Spending: $1.38 billion
(22.3 percent increase, 1989-1992)

The fringe benefits category includes health insurance, workers’ compensation, the employer’s share of the Social Security tax, and other benefits for city employees.

While city wages have grown at less than the rate of inflation for the past few years, fringe benefit costs have exploded, more than doubling after inflation between 1983 and 1992. From 2.9 percent of the general fund ten years ago, this category now accounts for nearly 5 percent of all city spending and more than 10 percent of all personnel costs.

Not all fringe benefit costs are classified in this category; in particular, it omits $740 million in benefits for employees of the Board of Education, which are included in the Board’s budget. In 1992, the total cost to the city of all fringe benefits was $2.37 billion. Health insurance accounted for $1.40 billion, or 59 percent, of this total. Social Security contributions consumed another $756 million, or nearly one-third of the total. Workers’ compensation insurance accounted for $70 million.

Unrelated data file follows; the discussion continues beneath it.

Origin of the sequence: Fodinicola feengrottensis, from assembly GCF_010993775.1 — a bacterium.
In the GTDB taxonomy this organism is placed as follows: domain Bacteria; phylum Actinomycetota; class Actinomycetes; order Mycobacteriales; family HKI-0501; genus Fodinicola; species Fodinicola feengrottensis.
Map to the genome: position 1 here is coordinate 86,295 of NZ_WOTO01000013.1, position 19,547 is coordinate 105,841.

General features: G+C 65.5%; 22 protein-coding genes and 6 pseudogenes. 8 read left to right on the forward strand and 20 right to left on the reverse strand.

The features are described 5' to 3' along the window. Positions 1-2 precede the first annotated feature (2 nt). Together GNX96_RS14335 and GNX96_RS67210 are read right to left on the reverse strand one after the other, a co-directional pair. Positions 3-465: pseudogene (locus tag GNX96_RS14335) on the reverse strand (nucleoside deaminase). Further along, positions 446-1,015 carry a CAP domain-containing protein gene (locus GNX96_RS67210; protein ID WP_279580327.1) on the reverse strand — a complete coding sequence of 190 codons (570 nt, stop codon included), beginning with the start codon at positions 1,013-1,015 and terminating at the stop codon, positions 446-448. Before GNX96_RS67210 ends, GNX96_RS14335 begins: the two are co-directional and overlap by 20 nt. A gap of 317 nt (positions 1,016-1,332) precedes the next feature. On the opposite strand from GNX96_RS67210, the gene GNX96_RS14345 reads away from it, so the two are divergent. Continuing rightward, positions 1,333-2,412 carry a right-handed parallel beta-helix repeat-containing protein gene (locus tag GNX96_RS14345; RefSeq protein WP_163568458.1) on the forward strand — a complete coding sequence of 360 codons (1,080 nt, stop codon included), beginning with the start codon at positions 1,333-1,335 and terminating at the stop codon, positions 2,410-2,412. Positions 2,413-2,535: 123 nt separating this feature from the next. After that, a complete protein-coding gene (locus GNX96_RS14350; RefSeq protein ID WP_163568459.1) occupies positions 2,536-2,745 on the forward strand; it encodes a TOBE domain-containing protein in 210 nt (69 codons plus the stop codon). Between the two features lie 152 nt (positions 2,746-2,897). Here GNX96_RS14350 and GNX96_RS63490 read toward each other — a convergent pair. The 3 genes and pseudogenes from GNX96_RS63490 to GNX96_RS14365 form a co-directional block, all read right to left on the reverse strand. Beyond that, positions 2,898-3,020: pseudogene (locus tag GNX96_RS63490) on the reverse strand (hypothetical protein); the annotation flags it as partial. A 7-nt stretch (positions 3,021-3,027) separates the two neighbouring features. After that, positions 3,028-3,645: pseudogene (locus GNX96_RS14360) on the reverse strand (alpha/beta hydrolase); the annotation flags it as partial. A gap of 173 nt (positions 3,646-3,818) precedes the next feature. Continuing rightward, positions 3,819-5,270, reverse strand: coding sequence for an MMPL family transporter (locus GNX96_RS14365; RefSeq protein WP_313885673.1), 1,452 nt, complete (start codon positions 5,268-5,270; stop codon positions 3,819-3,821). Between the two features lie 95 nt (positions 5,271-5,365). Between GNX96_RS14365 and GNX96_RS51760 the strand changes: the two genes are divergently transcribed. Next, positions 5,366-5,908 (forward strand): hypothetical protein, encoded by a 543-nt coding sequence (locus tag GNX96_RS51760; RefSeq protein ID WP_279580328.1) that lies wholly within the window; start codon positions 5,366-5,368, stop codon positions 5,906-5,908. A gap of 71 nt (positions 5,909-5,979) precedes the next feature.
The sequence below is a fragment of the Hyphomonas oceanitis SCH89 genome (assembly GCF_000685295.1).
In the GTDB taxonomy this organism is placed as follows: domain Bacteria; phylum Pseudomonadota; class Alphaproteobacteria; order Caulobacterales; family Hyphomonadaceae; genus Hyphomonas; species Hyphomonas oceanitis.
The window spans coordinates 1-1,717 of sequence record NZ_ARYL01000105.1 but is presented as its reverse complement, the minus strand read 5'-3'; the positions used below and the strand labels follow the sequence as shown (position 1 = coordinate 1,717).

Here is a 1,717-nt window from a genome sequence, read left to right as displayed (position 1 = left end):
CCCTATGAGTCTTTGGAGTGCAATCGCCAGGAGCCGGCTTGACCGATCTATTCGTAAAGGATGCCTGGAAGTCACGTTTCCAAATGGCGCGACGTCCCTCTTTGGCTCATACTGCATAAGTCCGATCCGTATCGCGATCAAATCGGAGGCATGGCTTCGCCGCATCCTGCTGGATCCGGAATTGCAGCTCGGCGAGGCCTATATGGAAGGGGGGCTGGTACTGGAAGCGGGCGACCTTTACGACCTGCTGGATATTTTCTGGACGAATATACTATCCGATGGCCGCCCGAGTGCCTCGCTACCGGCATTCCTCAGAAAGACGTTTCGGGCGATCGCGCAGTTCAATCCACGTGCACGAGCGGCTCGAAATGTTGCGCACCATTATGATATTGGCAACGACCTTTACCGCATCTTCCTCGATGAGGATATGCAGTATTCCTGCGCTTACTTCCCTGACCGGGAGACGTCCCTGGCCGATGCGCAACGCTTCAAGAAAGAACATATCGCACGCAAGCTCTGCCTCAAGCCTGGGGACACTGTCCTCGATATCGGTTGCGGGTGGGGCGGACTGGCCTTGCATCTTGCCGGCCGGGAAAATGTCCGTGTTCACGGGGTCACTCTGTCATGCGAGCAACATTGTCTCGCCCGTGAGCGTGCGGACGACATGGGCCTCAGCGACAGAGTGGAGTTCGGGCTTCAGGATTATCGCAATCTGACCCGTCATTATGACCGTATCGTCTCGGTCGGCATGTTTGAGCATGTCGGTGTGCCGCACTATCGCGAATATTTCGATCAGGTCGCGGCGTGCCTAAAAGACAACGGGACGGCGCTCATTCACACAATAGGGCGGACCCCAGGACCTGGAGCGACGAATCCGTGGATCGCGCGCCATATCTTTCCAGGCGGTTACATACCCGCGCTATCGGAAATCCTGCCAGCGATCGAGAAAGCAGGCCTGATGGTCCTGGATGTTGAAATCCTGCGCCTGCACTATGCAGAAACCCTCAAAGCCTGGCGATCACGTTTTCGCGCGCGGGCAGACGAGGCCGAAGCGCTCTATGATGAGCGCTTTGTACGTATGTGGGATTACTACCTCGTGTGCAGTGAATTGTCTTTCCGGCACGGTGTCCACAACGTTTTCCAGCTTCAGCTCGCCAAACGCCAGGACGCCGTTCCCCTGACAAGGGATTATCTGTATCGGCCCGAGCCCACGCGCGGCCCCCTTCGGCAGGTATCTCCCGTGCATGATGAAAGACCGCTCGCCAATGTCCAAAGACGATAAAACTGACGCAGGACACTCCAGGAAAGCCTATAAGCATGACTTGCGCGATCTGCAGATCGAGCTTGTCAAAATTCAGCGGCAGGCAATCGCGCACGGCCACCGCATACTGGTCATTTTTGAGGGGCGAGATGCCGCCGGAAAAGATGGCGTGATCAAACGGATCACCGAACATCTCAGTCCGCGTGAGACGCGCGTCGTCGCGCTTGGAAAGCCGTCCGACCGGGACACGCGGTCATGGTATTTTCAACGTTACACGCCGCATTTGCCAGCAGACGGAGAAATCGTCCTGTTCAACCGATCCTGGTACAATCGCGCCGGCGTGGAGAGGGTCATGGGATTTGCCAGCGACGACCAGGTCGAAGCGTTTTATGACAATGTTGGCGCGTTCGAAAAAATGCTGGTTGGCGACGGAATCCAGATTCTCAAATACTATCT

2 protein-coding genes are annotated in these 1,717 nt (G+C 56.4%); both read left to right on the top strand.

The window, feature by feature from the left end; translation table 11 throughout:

Contracts between the city and most of its labor unions require the city to provide a fixed health care benefit package at no charge to its employees. As a result, the city has little or no control over health insurance costs: It simply pays the annual per capita contribution amounts required for comprehensive coverage by the Health Insurance Plan of New York (HIP). Most private employers, in contrast, have been able to control their health insurance costs by offering plans that require copayments by the employees or by reducing the level of coverage.

Workers’ compensation costs are expected to rise by as much as 20 percent annually for the next few years due to recent state legislation increasing the benefits disabled workers receive for lost wages.


Spending: $1.37 billion
(30.5 percent decrease, 1989-1992)